This week, my organization — the California Business & Industrial Alliance — is filing a complaint against the state to try to right this wrong.
The facts couldn’t be clearer: Rather than helping employees, PAGA has transferred the state’s power to private attorneys who operate for their own personal gain.
PAGA was conceived as a means to help employees right workplace wrongs without further burdening the state bureaucracy.
Trial attorneys quickly discovered that they could use the law for their own benefit; the penalties from small workplace clerical errors, multiplied across dozens or hundreds of employees, provide big paydays from the plaintiffs’ representatives with minimal effort.
The growth in PAGA notices has been astronomical. Between 2004 and 2008, the number of annual PAGA notices more than tripled; between 2008 and 2015, the number of notices tripled again. In 2016, more than 5,000 PAGA complaints were filed — an astonishing 1,440 percent increase from the law’s first year in effect.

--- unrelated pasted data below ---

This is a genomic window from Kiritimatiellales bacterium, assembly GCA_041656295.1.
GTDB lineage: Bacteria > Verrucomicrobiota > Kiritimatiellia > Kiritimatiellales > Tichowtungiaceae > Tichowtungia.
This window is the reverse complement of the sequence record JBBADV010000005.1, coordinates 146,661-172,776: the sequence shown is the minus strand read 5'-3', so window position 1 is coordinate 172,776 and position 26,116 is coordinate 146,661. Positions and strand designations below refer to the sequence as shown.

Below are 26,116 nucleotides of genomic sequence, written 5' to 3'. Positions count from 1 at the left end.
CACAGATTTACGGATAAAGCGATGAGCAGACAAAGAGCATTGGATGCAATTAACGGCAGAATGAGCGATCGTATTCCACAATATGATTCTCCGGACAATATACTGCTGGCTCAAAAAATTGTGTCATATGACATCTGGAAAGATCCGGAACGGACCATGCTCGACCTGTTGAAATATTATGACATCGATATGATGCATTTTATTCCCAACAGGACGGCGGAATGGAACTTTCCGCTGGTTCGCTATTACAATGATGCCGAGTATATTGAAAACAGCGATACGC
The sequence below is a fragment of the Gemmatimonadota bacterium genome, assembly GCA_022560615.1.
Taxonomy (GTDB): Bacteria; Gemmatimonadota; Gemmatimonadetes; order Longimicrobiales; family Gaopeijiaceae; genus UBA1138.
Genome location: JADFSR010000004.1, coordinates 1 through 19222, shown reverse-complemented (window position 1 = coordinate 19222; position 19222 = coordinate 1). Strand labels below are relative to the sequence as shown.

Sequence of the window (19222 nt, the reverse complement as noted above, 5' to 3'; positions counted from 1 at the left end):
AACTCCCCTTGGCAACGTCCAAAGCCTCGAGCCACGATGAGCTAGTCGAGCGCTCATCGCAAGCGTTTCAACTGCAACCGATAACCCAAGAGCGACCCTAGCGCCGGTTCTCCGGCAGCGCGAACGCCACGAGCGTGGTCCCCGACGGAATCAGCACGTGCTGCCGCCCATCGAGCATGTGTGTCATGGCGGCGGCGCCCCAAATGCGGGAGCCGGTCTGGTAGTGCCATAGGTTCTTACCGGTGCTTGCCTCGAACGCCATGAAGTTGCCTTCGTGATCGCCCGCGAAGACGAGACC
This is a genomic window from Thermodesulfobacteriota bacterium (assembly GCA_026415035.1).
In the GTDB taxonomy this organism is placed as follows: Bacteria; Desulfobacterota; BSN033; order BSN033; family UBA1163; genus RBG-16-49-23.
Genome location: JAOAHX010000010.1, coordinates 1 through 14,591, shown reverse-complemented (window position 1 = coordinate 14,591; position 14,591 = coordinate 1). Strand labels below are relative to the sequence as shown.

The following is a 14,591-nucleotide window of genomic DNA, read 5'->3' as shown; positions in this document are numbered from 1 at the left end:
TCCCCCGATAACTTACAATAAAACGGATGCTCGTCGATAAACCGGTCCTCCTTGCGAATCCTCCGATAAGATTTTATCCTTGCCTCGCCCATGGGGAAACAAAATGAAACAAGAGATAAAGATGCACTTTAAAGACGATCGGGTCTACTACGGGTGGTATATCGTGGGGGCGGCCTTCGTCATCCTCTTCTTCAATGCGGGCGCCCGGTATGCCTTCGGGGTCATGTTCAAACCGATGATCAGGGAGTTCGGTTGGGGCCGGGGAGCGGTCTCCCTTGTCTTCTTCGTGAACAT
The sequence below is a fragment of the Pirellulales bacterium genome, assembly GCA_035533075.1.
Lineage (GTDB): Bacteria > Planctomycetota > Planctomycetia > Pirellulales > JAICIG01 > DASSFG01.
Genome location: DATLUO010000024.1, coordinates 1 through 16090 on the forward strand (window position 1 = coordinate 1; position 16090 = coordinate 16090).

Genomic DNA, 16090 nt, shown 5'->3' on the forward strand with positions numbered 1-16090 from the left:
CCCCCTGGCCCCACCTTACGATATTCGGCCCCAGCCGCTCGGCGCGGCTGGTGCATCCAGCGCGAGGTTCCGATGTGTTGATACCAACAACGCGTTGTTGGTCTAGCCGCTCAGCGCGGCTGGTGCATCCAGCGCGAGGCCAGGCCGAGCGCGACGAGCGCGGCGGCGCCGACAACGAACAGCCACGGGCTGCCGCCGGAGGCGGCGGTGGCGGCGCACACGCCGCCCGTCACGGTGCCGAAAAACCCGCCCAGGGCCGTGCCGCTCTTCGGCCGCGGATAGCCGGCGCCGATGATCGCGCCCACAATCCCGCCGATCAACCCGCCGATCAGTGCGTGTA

Consider a few recent examples: An October 2018 settlement with retail giant Walmart results in $21 million for the attorneys, and a check average of $108 each for the employees; a January 2018 settlement with Uber netted $2.3 million for the lawyers, and $1.08 each for the drivers. And in a $1 million settlement with Google, the attorney got $330k and each employee got $15.50.
Our lawsuit isn’t about letting companies skate on wrongdoing; rather, we want the state to do its job and enforce labor law violations.